Furthermore, there are extremely high uncertainties over the situation surrounding Ukraine. Depending on how the situation develops, there is also a risk of significant fluctuations in commodity prices, as well as one of a downturn in overseas economies. Moreover, amid concern over acceleration in the pace of reduction in monetary accommodation -- mainly for advanced economies facing a continued rise in inflation -- there is a risk of instability in global financial and capital markets, including foreign exchange markets. In this regard, it is necessary to bear in mind that sharp fluctuations in foreign exchange rates would increase uncertainties about the future and negatively affect the economy by, for example, making it more difficult for firms to formulate business plans and prompting them to postpone business fixed investment. The Bank will pay close attention to the impact of fluctuations in global financial and capital markets on Japan's economic activity and prices.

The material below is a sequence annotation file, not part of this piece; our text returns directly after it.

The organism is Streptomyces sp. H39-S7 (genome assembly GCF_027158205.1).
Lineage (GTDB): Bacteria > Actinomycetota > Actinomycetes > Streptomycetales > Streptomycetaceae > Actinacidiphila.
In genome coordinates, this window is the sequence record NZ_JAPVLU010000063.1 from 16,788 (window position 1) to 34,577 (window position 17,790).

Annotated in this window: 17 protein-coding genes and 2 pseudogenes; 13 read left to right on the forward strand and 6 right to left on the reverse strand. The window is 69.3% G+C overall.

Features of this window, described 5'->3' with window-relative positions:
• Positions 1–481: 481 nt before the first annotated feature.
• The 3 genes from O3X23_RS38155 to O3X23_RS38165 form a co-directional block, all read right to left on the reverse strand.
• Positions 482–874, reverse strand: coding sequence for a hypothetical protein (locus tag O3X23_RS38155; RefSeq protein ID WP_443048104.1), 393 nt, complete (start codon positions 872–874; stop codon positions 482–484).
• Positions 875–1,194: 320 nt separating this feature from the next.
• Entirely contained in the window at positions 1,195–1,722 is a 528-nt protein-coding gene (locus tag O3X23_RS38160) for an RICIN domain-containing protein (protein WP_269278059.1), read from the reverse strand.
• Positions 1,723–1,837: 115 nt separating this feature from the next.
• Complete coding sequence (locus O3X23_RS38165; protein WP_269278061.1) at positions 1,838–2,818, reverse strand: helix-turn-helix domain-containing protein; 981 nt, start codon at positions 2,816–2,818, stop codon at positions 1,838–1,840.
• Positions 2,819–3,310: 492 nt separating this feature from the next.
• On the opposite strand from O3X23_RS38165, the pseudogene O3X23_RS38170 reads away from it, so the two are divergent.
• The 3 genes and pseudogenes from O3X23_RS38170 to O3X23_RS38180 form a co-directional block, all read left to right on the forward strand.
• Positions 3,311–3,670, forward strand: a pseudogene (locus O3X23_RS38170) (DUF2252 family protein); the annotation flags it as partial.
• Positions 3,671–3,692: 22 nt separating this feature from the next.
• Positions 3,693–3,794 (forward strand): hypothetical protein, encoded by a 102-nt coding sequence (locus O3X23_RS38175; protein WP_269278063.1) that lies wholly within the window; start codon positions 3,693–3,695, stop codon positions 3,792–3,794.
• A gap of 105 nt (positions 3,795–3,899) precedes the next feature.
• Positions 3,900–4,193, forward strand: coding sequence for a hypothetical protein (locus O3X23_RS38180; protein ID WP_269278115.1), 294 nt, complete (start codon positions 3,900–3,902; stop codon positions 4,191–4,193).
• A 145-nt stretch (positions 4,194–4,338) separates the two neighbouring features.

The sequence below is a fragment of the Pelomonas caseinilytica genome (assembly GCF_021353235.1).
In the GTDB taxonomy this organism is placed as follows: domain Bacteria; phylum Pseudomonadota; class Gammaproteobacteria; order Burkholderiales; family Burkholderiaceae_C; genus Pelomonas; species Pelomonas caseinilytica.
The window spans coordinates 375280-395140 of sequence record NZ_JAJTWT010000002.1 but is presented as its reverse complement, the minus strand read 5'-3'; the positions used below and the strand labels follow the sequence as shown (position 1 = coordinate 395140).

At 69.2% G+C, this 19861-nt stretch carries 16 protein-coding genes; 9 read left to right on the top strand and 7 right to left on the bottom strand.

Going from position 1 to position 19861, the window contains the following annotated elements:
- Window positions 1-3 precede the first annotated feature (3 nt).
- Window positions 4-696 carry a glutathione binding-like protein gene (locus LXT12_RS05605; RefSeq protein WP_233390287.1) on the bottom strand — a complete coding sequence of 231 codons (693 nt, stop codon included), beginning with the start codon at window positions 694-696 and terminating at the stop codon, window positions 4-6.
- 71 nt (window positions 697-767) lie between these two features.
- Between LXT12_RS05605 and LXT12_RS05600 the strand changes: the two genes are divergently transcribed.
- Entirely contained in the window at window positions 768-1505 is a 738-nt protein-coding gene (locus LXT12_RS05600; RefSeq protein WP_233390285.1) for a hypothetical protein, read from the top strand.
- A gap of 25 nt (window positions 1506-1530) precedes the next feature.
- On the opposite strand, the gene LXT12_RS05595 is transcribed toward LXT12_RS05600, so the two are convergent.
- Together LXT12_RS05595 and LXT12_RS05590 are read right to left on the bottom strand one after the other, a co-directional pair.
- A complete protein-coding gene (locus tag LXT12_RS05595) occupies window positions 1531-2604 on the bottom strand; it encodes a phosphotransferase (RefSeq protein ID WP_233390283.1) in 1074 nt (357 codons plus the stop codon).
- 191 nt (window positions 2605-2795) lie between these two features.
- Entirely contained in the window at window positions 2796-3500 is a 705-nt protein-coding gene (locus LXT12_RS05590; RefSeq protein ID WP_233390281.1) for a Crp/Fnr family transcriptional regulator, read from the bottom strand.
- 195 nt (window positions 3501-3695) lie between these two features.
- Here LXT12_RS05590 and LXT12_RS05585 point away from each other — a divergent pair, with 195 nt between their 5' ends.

Next is the outlook for prices (Chart 5). The year-on-year rate of change in the consumer price index (CPI) for all items excluding fresh food is expected to increase clearly in positive territory -- reflecting a significant rise in energy prices -- from April, when the effects of a reduction in mobile phone charges start to dissipate. In fact, looking at the CPI for Tokyo's 23 wards, for which figures are released ahead of those for the CPI for Japan, the year-on-year rate of increase for all items excluding fresh food accelerated from 0.8 percent for March to 1.9 percent for April. Under these circumstances, the year-on-year rate of change in the CPI for fiscal 2022 for Japan -- in terms of the median of the Policy Board members' forecasts -- is projected to be 1.9 percent, a significant upward revision from the median presented in the January Outlook Report and close to 2 percent. However, the main reason for the increase in inflation that is expected for the time being is a rise in energy prices, such as gasoline prices and electricity and gas charges, which almost automatically reflect developments in commodities prices, such as crude oil prices, when excluding government subsidies. Like other central banks and international organizations, the Bank does not project that prices of crude oil and other commodities will continue rising at the same pace, and therefore forecasts that the positive contribution of the rise in energy prices to the CPI will gradually wane. As a result, the rate of increase in the CPI for fiscal 2023 is expected to be 1.1 percent, which is a clear deceleration from fiscal 2022.